[Editor's Note: Please join me in officially welcoming Alec Shane to the Pats Pulpit team as a Contributing Writer! -Greg]
Well folks, Week 1 of the preseason is in the books. A colleague of mine at work, Hal, has made a valiant effort to remind me that his New York Jets are playing the Houston Texans tonight, but nobody in their right mind cares about that game. As far as I'm concerned, it's time to move on to Week 2. And seeing that the Patriots already have one whole preseason game under their belt during which the primary starters were on the field in full pads the entire time (that they didn't play one snap is a mere technicality), I've now seen enough football this year to feel completely confident in making a few sweeping generalizations regarding the Patriots and the state of the team moving forward. If four years of college taught me anything (NOTE: it didn't. I learned nothing in college. That line was just to appease my parents in case they are reading. Thanks for the education, Mom and Dad!), it's that gathering evidence and implementing effective research are the cornerstones of staging a good argument. And that's why I watched Thursday's preseason game not just once, but a full one and a half times before presenting my case to Patriots Nation. You can never be too careful.
So, with that, here are 4 observations I made from Thursday's 47-12 dismantling of the Jaguars that you can take to the bank this season.
1. Taylor Price is going to have a good year.
Price clearly seemed to benefit from his red shirt rookie season and came out of the box eager to show the coaching staff that he is ready to be a solid member of this year's offense. Price got a lot of looks, and he took advantage of all of them, pulling in 5 catches for 105 yards and a fantastic TD grab in the back of the end zone. But what stood out for me was Price's toughness. Twice he took huge shots, once getting his legs cut out on a punt return and then a second time getting clocked by a penalty-inducing helmet-to-helmet hit that left him slow to get up. Get up he did, though, and he got right back into the huddle. I was also very impressed with Price's ability as a blocking wide receiver on a good portion of the running plays. He has the physical and mental tools to be a valuable cog in New England's offensive juggernaut, and I wouldn't be at all surprised to see Price insert himself securely into that 4th receiver spot as the season gathers steam.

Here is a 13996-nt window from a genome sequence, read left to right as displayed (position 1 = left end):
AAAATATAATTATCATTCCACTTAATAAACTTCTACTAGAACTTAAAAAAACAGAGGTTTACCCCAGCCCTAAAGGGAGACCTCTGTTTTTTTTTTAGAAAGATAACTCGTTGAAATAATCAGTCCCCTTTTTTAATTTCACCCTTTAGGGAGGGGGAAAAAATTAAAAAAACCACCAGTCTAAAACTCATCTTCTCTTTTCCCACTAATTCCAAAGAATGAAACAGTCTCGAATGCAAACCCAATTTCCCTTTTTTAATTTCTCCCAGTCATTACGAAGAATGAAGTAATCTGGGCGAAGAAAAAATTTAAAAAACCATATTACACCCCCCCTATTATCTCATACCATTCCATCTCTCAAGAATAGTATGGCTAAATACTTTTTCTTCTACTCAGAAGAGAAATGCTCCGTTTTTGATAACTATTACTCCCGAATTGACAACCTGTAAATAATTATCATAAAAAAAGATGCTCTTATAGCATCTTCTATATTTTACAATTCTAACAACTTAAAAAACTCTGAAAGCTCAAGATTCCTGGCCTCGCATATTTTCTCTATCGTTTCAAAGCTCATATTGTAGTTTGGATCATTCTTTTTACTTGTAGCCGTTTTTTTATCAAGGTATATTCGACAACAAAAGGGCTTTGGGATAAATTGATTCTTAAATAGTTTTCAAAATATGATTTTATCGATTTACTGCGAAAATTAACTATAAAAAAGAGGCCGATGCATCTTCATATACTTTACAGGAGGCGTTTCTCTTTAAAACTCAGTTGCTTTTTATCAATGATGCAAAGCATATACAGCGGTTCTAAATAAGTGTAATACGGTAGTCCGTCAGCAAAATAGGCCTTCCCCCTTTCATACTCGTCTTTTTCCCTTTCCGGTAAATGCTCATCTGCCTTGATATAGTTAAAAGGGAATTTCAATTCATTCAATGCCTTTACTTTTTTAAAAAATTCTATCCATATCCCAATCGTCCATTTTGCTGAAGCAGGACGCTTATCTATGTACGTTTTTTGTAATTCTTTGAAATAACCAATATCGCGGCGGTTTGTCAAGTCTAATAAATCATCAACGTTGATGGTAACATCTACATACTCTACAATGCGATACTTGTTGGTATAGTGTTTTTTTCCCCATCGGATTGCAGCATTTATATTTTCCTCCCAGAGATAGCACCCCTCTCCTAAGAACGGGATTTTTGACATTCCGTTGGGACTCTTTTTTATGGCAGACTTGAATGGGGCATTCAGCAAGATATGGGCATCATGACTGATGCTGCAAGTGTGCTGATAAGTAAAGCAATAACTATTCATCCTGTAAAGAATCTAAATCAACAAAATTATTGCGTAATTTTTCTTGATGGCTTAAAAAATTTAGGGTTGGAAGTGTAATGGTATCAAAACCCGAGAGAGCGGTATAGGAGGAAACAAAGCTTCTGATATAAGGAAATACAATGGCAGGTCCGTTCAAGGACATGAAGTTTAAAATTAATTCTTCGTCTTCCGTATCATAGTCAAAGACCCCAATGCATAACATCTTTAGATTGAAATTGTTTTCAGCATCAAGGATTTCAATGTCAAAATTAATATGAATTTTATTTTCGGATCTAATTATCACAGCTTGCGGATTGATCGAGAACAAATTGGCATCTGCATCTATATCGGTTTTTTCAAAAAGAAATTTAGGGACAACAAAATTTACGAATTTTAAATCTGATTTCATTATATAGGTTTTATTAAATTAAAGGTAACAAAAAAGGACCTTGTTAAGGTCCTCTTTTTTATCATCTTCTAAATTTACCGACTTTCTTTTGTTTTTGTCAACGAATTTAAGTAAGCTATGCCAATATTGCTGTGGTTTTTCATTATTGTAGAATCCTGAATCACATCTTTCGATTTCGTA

Three more observations after the jump!
2. The Patriots backfield just got a lot more interesting.
If you are at all like me, you watch the NFL Draft every year with your computer at the ready so you can Google whoever the hell it was that Belichick just drafted. Case in point: Stevan Ridley. Ridley spent much of his college career backing up Jahvid Best and wasn't considered one of the top backs in this year's draft. Add that to the fact that New England's backfield was already crowded and Belichick used a 2nd round pick on Cal RB Shane Vereen, and Ridley wasn't even on my radar.
However, after Thursday's performance, I'm happy to say that Ridley is now a deep sleeper on my fantasy board. Not only did he have a monster day, he has a very hard-nose running style that makes him a standout among New England's diverse stable of running backs. Ridley should make an excellent complement to BenJarvus Green-Ellis's quick first step and Danny Woodhead's elusiveness. I can definitely see Ridley taking on primary goal-line duties as the season progresses, and if he can learn effective route running and successful blitz pickup from Obi Wan Faulk, New England could have found their back of the future.
3. Other teams will come asking about Brian Hoyer.
I know that Hoyer was playing against a fairly weak defense on Thursday; not only that, he was playing against the backups on a fairly weak defense. However, you seize the opportunities you are given, and Hoyer was ready from the first snap. He looked poised, confident, and in control of the offense during his time on the field. His 15 of 21 for 171 yards and a TD is a more than respectable performance, and at no point did he look like just the guy that holds Tommy B's clipboard, brushes his hair, or does anything else necessary to ensure Brady is at peak performance. In a league where quality QBs are at a premium, having a poised, confident backup that has spent several years learning from the best quarterback in the game puts the Pats in prime position to test the trade market. Plus,